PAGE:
The tree men have been in, cutting out the dead half of a willow. We generally leave this kind of work till the winter, but the willow worried me. Like most fast-growing trees, it is brittle.
And this one is big. I threw a tape measure round the deeply fissured trunk – 240cm (8ft), it said. I thought it would be safer to get the dead branches off before the equinoctial gales started hurtling up our valley. There are always strong winds at this time of year and I had a ghastly picture of the willow shedding its load – each branch as big as a tree – over the footpath below.
Every tree man I’ve ever known is deeply pessimistic. They shake their heads slowly. Suck their teeth. Sigh. “The whole tree’s on the way out,” said Pete. I said I suspected he was right, but thought we’d deal with the obviously dead bit first. We’d see what the rest looked like next season. More sighs. Reluctantly Pete put on his climbing gear. The tree hung like a gallows with ropes and bolts and shackles.
But you have to be patient through the preliminaries because the skill of tree men is worth any amount of waiting. The climbing is tricky enough, you might think. But after clearing the small branches, the climber has to cut and carefully lower each main branch in pieces. Wood on a tree always turns into twice as much wood on the ground. These guys had brought a huge chipper – noisy but amazingly effective. They ground up all the brash and small branches to make the mulch that we use on the paths on the bank. One way or another, we’ll use every scrap of that tree.
The willow grows on the bank below the house and was here when we came. It’s most probably the native Salix alba in the form called “vitellina”, which is Latin for egg-yolk yellow. That is the tree’s only attribute. When the narrow grey-green leaves drop, the twigs shine out very brightly through winter in a rich gold-brown. It’s popular with birds though, especially the ones with beaks sharp enough to dig out insects from the deep crevices of the bark.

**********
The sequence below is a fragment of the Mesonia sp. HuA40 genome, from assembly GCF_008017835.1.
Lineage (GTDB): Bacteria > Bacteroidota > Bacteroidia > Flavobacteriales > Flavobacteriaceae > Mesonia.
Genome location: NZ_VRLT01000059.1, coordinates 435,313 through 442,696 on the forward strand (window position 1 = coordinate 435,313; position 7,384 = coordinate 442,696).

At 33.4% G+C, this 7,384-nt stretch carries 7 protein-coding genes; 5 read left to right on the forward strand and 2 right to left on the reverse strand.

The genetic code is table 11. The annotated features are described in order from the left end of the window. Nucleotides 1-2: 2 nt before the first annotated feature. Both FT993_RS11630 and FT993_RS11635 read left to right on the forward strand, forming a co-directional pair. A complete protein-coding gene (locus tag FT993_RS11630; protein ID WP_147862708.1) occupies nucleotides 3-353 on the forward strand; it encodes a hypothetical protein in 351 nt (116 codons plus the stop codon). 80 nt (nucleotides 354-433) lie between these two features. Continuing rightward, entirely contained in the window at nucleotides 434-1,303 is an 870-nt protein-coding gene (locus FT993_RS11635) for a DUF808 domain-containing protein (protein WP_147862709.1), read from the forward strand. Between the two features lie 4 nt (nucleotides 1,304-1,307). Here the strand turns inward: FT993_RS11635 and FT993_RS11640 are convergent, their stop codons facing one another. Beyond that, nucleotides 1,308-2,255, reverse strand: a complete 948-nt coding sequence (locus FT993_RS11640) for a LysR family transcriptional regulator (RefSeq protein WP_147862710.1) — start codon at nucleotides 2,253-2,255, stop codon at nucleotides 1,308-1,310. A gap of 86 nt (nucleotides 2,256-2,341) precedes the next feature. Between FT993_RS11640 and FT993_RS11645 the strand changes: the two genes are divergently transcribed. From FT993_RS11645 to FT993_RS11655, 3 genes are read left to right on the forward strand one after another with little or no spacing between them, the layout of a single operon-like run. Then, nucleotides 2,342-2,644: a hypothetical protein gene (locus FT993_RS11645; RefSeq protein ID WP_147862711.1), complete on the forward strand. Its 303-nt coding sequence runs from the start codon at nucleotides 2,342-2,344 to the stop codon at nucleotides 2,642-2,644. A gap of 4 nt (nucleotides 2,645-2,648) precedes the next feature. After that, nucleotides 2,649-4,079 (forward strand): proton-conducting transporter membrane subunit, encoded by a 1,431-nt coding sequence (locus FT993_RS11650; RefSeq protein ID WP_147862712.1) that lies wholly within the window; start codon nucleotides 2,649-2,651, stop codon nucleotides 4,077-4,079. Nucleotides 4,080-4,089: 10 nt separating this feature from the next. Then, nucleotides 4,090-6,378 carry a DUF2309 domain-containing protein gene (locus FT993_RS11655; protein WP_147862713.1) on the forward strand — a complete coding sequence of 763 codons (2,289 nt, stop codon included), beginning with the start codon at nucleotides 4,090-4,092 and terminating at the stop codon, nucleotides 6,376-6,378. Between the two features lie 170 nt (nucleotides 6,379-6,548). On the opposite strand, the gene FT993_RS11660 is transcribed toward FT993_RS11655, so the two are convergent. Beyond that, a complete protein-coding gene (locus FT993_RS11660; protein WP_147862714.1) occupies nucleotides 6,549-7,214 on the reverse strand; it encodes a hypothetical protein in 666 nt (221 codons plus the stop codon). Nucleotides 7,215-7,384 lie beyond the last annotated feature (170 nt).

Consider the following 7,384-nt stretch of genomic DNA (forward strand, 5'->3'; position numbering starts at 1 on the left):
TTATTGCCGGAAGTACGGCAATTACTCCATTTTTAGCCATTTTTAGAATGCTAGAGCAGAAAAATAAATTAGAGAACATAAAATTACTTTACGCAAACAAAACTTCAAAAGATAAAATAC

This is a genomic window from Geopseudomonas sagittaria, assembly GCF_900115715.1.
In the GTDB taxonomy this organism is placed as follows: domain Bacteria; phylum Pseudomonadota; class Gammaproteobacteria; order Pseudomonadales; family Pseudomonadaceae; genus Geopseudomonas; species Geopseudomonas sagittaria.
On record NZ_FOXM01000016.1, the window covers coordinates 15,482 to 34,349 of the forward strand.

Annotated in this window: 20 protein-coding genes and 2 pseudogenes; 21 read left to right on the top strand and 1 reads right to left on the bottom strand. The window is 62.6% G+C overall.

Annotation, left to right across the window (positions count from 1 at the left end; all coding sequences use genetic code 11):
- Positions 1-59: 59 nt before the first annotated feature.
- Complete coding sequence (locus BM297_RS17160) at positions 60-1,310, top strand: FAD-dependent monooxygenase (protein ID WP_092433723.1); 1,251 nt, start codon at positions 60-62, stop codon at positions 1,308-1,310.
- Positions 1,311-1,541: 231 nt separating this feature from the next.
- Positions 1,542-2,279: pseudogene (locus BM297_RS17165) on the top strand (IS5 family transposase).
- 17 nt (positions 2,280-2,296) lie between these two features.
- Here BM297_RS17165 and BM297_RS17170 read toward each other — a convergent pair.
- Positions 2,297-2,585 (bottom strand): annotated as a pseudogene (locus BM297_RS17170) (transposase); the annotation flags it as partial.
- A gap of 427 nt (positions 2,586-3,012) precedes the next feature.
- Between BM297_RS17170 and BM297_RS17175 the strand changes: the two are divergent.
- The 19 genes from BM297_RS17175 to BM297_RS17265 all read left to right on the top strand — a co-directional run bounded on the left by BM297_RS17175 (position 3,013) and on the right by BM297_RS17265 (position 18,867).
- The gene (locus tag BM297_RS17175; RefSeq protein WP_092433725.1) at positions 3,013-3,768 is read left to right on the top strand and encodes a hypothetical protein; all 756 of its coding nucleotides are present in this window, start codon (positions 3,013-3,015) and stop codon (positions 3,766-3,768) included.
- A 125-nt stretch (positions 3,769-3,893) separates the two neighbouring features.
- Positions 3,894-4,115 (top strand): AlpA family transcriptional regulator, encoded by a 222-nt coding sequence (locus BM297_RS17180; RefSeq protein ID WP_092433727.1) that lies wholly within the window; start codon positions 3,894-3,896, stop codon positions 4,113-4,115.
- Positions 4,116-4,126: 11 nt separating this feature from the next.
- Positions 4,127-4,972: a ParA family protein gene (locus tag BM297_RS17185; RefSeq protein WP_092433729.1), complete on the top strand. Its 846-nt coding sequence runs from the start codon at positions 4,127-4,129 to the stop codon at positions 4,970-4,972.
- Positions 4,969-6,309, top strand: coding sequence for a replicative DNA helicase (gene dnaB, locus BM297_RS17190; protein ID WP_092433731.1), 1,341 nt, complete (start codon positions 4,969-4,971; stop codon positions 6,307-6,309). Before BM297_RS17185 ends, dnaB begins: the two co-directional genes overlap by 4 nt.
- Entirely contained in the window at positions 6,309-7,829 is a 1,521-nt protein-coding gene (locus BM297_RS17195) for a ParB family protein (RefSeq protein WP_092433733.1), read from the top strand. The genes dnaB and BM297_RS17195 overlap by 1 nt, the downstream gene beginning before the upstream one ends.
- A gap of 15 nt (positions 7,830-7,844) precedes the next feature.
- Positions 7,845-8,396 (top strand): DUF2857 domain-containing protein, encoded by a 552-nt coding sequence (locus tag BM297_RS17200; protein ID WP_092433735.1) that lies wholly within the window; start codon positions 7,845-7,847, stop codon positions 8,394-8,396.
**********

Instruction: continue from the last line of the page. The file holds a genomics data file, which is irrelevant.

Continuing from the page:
So why did it die back? I suspect it is just because it has reached the end of its life span, reckoned to be about 50 years for a free-growing native willow. If you pollard the tree, you can extend its life considerably.
This is how I most like to see them: pollarded willows growing alongside a stream in a flat water-meadow. Grown like this, the trunks gradually become hollow, but the new sprouts at the top keep on coming. It is remarkable. But the trees need to be managed, with the biggest shoots cut out each year to reduce the weight and encourage fresh growth. The inside of the trunk gradually crumbles away, making the “willow dust” that was once recommended as an ingredient, along with the earth of molehills, in recipes for home-made compost.
If, as our gloomy tree man predicts, the rest of the tree dies back next year, could pollarding be an option? We would take off the remaining branches, leaving the trunk standing at about eight feet. But I doubt (even before Pete tells me so) that it would succeed. Pollarding works well on young, vigorous trees such as poplar and willow. But this is an old tree and I feel that death is in the trunk as well as the branches. And a pollard, on its own, stuck halfway up a bank, would not look (or feel) comfortable. I won’t miss it. Already the view across the valley has opened up. And an ornamental pear tree (Pyrus calleryana “Chanticleer”) on that same bank is already 30ft tall. It was the first tree I planted here and it has grown much faster than I expected. But in shape it is narrowly conical. It won’t block out the view the way the willow does.
There are willows I like, including some of the fancy ones such as Salix irrorata and S. melanostachys which bear big, furry catkins before the leaves emerge. Our native pussy willow is S. caprea and there’s already one of those down in the valley.
I got hold of a bundle of hardwood cuttings of S. melanostachys which has sumptuous catkins that are almost black. From these I raised five trees, all of which were doing well until this year, when every single one was barked by squirrels. I asked Pete to cut down the sad, dead skeleton of one of these special willows. “Take it down to the ground,” I said. “I’m hoping it may shoot again from the base.”
He gave me one of his special you-must-be-joking looks. “You must be joking,” he said.
View this article and more at the Belfast Telegraph.